Culture & Conversation

Bridging solitudes

Red Fox

La voix de l’ombre, by Annie Molin Vasseur, English translation by Mark Stout, Éditions Caractères
un renard roux/a red fox, by Maxianne Berger, Éditions des petits nuages

Recently across my transom came two small books, both bilingual editions, that carry far greater impact than their diminutive size might suggest.

La voix de l’ombre by Annie Molin Vasseur is a poetic text of 20 pages or so, printed on alternate pages to give its verses appropriate air and weight. Author of a dozen books of fiction, poetry and criticism published by such esteemed Quebec presses as Éditions du Noroit, l’Hexigone, and Prise de Parole, Vasseur was born in France in the late thirties and immigrated to Canada in 1981, settling in Montreal. Since 2006, when a screenplay she wrote was a finalist for INIS (l’Institut National de l’Image et le Son), she has divided her time between writing and film production, producing three short films and, in 2014, the full-length production La voix de l’ombre, from which the text being reviewed was taken.

If one wanted a solid refutation of that old creative writing chestnut, “show, don’t tell,” this book, La voix de l’ombre, would be it. A meditation on poetry, love and the redemptive qualities of suffering, this is commentary at its most forceful, supported by an indefatigable intelligence and only the sparsest tracings of imagery.

Vasseur begins by taking issue with a certain poet (we don’t know who – perhaps a voice within the author herself) who pronounces, “La poesie…ça sert à rien,” or as Mark Stout translates, “Poetry… serves no purpose.” But the author wants to “risquer ma peau,” to deal with deep questions with which she has been struggling for a long time. “Tonight… I want to risk my hide” might be an accurate translation, but seems here unfortunate; “risk my skin,” arguably, is awkwardly foreign, but as it is a certain intimacy and delicacy is lost, as well as the original’s natural segue into a passage like this:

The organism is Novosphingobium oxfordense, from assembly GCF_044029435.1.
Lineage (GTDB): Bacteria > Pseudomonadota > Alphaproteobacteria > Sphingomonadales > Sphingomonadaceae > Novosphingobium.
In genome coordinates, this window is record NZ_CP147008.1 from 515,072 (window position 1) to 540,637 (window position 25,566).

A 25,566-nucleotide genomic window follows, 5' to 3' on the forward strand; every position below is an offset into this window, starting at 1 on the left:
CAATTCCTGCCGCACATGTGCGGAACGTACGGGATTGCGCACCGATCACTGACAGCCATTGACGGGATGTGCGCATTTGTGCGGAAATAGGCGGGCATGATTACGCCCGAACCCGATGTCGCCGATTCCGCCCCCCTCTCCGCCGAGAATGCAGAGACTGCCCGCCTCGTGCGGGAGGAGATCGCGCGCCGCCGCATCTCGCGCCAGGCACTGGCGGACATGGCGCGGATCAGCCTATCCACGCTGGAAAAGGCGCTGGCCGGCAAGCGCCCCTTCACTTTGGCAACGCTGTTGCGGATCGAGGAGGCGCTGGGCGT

In love, our skin is just a pretext… Longing to pour ourselves into the other, longing to mend our wounded bodies. How do we tell the one we love that we long to touch the true part of his warmness? To take the time to linger there. Time to bring out as they come the tales of lost love and mistakes that remain under our skin. So afraid to give all that is painful in ourselves, so afraid that it will be cast aside.

Along the way are other stark admissions of failure and vulnerability. These are at least somewhat counter-balanced, though, by rarefied lyrical flights, wings over a void: “Love…is like reading a score…All at once, you hear the music.”

By the end of this poignant and utterly absorbing read, the writer convincingly demonstrates that to make poetry is indeed to risk one’s skin, that “poetry might be of some use after all.”

un renard roux/a red fox is Maxianne Berger’s first collection of tanka, after two fine trade book collections mostly in, for want of a better term, western forms. Tanka is an ancient Japanese form usually rendered in English as five lines – a haiku structure plus two (more or less) 7-syllable lines. While the tanka shares the haiku’s concision, it is more expansive and lends itself to direct emotional expression.

Berger translates her own verses, with acknowledgement of editorial help with her French. In the reviewer’s notes, she says that she finds herself “developing most of her tanka (and haiku for that matter) in French and English…backing and forthing between the languages as old words are changed for new…or complete ideas replace discarded ones.”

She handles big themes: love, youth, aging, mortality. These poems evidence sharp intelligence, and some playful imagination, as when leaf boats in a backyard puddle become the Niña, Pinta and Santa Maria. A number of poems are downright breathtaking. Consider this example:

life of quarrels
my parents share the same
burial urn
why this thought tonight
tangled in your warmth

Brian Campbell’s most recent book is A Private Collection (Sky of Ink Press). Visit him at

– photo: Mark, Flickr Creative Commons

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